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Black funeral directors believe Covid may change funeral culture forever

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I visited, as I often do, with a former Senior Level Executive this week just to catch up on what was happening in his world and visit about a story Funeral Director Daily had recently ran.  We talked about a lot of things — including COVID-19, and because of it, we had not seen each other in over a year.

We talked about our own lives and how our “new habits” have become the norm and may stay that way moving forward, even when the COVID pandemic is over.  We actually admitted that some of our new habits are enjoyable. . .and we probably never would have tried them without the impetus of the COVID lockdowns.

On the other hand, I’ve read about and then put into thought, how Americans retrenched their lives during the 1917-1919 Spanish Flu epidemic, but eventually moved forward and back to normalcy out of it.  I’ve thought about the Cold War and missile crisis of the early 1960’s when we heard a siren at school we were trained to get under our desks. . . .that habit, too, has passed.

I think that there is a lot of angst and anxiety in the death care community about how a year of COVID-19 deaths and funeral service protocols may change funeral service.  Will the habits being picked up by necessity, such as watching on Zoom, go out or will that be the cultural norm moving forward?  There are at least two aspects to that question — funeral homes and how they are paid for whatever services that they render and family dynamics, including the lack of grief relief a family member may miss out on if people don’t personally attend visitations and services.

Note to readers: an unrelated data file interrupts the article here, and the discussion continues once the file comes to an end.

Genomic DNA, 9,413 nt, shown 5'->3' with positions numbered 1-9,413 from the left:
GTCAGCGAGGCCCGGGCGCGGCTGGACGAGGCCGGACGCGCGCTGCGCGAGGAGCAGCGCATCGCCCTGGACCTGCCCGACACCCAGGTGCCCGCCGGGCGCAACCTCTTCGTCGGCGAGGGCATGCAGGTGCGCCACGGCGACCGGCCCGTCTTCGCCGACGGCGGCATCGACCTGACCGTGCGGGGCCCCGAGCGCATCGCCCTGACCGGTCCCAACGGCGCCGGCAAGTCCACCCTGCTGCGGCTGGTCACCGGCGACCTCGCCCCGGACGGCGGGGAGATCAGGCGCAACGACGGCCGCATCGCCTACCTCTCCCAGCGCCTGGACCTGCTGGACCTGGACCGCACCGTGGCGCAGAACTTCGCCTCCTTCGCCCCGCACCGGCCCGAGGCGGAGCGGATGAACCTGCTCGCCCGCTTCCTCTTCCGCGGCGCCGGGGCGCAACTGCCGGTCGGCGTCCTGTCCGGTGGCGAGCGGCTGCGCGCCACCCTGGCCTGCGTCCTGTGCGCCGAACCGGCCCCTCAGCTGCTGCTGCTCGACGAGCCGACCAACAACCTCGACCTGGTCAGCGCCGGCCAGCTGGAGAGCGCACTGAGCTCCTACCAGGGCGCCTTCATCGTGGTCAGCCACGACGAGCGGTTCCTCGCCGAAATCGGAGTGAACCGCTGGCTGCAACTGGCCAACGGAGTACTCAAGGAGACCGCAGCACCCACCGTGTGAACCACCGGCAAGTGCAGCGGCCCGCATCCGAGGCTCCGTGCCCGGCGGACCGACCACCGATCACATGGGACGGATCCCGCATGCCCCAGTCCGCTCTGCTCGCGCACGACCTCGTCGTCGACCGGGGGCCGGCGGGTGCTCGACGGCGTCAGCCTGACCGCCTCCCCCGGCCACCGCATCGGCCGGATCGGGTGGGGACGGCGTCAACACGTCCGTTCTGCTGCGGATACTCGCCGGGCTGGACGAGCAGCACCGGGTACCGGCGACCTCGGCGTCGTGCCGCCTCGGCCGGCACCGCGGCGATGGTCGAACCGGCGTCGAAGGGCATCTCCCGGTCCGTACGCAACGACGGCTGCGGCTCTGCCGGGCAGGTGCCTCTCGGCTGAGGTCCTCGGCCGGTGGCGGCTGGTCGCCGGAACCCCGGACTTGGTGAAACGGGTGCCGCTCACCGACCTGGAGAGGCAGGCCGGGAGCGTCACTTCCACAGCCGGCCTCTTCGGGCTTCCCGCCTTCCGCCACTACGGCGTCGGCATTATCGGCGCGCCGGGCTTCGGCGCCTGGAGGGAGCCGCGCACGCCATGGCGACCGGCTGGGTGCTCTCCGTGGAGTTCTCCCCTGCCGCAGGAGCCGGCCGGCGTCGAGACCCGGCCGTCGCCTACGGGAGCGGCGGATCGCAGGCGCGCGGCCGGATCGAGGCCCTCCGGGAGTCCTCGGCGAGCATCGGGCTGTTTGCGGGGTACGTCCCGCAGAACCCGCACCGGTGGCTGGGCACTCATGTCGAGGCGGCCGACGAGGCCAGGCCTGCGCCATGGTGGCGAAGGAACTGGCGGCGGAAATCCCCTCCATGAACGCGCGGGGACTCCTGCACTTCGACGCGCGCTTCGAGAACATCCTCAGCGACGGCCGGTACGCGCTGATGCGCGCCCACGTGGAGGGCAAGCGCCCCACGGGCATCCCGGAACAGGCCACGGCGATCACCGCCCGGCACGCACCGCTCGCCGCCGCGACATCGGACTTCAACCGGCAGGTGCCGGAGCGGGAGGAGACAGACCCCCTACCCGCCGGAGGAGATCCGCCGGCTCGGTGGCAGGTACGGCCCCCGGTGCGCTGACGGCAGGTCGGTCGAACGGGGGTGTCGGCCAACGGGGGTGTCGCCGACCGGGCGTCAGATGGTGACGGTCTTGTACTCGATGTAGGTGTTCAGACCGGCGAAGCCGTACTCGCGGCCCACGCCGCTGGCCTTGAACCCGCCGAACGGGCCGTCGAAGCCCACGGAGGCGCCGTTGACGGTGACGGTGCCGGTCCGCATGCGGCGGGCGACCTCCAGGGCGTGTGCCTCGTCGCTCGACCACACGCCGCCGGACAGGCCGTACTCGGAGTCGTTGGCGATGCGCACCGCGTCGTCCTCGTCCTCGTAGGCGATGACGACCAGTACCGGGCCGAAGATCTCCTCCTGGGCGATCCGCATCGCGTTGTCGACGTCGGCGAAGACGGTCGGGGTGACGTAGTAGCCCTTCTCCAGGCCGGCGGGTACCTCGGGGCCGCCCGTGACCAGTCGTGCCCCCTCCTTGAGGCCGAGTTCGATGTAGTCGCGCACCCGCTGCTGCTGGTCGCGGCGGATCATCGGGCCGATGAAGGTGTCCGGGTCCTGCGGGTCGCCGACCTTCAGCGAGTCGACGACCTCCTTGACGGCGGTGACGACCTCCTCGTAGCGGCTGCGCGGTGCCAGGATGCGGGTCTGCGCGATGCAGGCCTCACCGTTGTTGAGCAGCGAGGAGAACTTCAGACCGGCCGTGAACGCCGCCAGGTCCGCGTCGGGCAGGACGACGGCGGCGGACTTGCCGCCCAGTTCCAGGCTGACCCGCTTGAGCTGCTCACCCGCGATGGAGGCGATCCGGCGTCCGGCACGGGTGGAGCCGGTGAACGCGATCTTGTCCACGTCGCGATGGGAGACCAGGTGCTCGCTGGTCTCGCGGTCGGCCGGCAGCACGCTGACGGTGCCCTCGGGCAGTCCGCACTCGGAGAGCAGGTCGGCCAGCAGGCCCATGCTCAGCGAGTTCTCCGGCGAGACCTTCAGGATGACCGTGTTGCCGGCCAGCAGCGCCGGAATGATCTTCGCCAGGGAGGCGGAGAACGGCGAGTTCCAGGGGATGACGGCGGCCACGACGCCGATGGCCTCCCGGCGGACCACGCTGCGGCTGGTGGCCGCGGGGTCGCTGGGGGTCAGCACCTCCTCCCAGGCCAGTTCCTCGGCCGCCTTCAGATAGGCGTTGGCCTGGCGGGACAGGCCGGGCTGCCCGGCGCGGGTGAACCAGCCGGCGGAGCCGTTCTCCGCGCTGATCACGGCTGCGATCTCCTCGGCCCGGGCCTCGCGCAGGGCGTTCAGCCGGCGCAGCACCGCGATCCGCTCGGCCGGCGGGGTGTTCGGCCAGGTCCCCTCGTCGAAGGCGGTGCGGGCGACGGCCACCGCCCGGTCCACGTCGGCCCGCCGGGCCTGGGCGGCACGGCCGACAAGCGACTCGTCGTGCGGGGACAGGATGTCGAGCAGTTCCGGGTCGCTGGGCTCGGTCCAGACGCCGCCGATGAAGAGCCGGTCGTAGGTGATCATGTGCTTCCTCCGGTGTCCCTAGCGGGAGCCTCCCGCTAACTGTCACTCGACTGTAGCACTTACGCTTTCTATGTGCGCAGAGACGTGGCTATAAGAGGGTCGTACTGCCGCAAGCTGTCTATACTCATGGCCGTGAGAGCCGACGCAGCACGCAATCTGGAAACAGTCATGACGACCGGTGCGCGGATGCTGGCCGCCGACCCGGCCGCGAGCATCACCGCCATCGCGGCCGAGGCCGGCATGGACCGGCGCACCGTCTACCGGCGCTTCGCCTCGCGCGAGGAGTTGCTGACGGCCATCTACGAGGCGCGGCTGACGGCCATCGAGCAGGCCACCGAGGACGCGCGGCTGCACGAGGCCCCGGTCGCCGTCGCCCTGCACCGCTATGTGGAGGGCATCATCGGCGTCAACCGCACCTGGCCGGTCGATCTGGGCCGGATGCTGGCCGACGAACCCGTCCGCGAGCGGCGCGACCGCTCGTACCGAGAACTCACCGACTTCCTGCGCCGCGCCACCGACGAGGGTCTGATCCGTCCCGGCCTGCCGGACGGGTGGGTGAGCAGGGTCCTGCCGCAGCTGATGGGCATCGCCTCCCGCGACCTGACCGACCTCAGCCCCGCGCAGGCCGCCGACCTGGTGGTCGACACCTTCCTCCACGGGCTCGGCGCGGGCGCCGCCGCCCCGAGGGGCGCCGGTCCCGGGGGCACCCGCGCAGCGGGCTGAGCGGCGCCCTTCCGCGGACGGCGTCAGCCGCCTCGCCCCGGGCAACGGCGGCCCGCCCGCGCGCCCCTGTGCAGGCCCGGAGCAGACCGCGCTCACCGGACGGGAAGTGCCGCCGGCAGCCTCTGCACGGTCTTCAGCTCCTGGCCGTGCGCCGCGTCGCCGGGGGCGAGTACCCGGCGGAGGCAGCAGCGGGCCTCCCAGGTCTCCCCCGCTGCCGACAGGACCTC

I read this recent article from the Tennessee Tribune where members of the Black funeral home community are asking themselves those questions.  Funeral director and funeral home owner D.D. Watson had this observation for a member of his community who died during the pandemic:

“When he died of an age-related illness at the age of 98 on July 22, 2020, there was hardly anyone in the county of Louisa who had not been touched by his life. . . .Yet, upon the death of this legendary businessman, philanthropist, politician, and public servant, the largest single gathering in his honor was barely 12 people. That’s because government-imposed legal restrictions on public gatherings due to the COVID-19 pandemic . . . . If it wasn’t for the COVID virus, he would have had a service fitting for a king. His impact was so far-reaching. But his life could not be celebrated like I thought should have been fitting for him. COVID stole that.”

The article moves on to say this, “Whereas funerals have long been a monumental “celebration of life” for African-Americans, some believe this tradition has diminished forever even with a largely vaccinated community and regardless of how post-COVID America becomes.”

Rev. Hari P. Close of Baltimore, and President of the 2,000 member National Funeral Directors & Morticians Association, Inc.,  an association for Black funeral directors, says this, “. . . . the Black community must do everything possible to guard against losing the tradition of holding large funeral gatherings. . . we cannot allow our culture to be changed because once we let that segment dissolve of the celebration of life, we’re in trouble. . . . .We have a responsibility to the next generation to really emphasize the traditions of who we are.”

I think it is okay to be anxious of what may happen.  I was always anxious about the next thing that might happen in funeral service and being so kept me alert and on my toes.  Nothing seems to happen in an instant, although it is also important that if you are not looking ahead, things may pass you by before you even know it.

Keep working to satisfy clientele, but keep your eyes open. . . .look for changes and if you are ahead of whatever curve that comes, you will be fine.

Related:  Cremation is on the rise in Black and Latino communities during COVID-19.  Frontline.

RelatedFrontline 30 – minute feature story video.  “Death is our Business“.  The tag for this feature story is “How Black owned funeral homes in New Orleans have navigated the coronavirus pandemic”.

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